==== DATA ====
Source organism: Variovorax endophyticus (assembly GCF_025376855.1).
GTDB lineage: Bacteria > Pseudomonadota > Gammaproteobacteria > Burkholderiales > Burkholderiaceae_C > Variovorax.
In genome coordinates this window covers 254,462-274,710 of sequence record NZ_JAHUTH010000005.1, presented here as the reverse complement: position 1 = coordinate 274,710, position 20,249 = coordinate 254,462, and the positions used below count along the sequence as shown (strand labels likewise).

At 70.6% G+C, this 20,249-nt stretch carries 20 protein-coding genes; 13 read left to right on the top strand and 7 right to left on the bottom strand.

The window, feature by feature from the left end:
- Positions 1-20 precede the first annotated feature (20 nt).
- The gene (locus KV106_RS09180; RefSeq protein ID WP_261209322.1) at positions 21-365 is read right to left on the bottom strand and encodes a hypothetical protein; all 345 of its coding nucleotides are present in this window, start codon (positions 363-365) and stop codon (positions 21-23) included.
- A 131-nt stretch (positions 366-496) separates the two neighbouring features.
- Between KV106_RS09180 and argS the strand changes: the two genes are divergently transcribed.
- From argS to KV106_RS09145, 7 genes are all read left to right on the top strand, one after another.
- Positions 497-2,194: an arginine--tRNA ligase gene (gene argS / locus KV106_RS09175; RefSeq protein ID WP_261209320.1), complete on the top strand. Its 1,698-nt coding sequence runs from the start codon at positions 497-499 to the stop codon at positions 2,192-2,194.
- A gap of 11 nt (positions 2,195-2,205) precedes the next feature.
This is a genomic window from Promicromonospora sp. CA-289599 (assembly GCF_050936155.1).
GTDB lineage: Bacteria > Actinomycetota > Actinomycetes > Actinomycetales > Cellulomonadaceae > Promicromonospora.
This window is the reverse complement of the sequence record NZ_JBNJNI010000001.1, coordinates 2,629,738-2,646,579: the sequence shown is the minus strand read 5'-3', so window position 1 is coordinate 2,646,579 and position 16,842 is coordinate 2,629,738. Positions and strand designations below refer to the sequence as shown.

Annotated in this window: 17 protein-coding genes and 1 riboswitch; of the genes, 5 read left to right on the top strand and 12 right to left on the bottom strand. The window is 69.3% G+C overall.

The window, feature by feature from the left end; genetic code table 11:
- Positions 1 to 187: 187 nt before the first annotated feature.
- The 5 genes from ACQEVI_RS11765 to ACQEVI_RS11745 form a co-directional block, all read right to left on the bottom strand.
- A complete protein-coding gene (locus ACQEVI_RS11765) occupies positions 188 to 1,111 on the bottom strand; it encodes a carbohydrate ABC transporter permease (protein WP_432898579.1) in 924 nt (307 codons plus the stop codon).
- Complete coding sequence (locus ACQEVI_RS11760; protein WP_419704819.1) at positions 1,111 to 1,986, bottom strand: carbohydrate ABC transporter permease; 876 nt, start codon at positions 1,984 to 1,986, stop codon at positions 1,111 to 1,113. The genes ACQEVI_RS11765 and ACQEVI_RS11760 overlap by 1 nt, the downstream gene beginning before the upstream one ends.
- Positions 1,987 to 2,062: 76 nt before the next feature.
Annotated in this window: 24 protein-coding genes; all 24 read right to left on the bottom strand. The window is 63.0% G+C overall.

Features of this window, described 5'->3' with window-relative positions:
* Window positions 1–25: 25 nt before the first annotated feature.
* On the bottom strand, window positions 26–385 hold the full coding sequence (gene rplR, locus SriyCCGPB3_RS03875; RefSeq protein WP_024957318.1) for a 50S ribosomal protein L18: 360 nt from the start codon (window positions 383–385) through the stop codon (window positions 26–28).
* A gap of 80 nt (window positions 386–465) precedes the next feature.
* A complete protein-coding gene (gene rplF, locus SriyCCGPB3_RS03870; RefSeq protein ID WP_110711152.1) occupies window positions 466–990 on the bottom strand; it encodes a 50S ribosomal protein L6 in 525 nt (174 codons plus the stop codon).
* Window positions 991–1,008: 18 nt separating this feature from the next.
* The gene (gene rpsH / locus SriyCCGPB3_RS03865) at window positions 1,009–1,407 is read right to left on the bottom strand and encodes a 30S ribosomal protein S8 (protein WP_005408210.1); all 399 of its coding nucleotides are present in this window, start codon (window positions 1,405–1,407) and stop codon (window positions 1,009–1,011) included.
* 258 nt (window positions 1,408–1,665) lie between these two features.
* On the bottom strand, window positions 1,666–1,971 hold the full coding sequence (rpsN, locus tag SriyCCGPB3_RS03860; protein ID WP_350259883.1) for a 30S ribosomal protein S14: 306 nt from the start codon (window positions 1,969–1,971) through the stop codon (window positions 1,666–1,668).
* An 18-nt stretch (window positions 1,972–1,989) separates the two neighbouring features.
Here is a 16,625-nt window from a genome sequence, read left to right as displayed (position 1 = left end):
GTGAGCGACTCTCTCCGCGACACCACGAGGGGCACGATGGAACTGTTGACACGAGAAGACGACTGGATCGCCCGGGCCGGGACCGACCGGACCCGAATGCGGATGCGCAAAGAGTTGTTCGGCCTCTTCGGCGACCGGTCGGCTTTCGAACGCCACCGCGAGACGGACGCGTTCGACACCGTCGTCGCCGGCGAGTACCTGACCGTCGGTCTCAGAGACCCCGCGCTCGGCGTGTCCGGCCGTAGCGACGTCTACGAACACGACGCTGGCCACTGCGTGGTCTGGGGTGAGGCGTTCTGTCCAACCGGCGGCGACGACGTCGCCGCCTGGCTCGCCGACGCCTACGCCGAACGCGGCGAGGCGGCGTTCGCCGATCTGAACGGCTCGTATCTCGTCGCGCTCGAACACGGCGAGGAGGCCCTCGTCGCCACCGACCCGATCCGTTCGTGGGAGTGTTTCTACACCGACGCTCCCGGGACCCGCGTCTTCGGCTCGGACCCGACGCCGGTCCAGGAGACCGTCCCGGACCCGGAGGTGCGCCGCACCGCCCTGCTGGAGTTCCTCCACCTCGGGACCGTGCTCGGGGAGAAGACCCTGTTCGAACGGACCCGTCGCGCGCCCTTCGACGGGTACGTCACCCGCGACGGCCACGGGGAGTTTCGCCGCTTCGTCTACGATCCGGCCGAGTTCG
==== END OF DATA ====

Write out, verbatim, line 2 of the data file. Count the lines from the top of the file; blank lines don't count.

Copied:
GTDB lineage: Bacteria > Pseudomonadota > Gammaproteobacteria > Burkholderiales > Burkholderiaceae_C > Variovorax.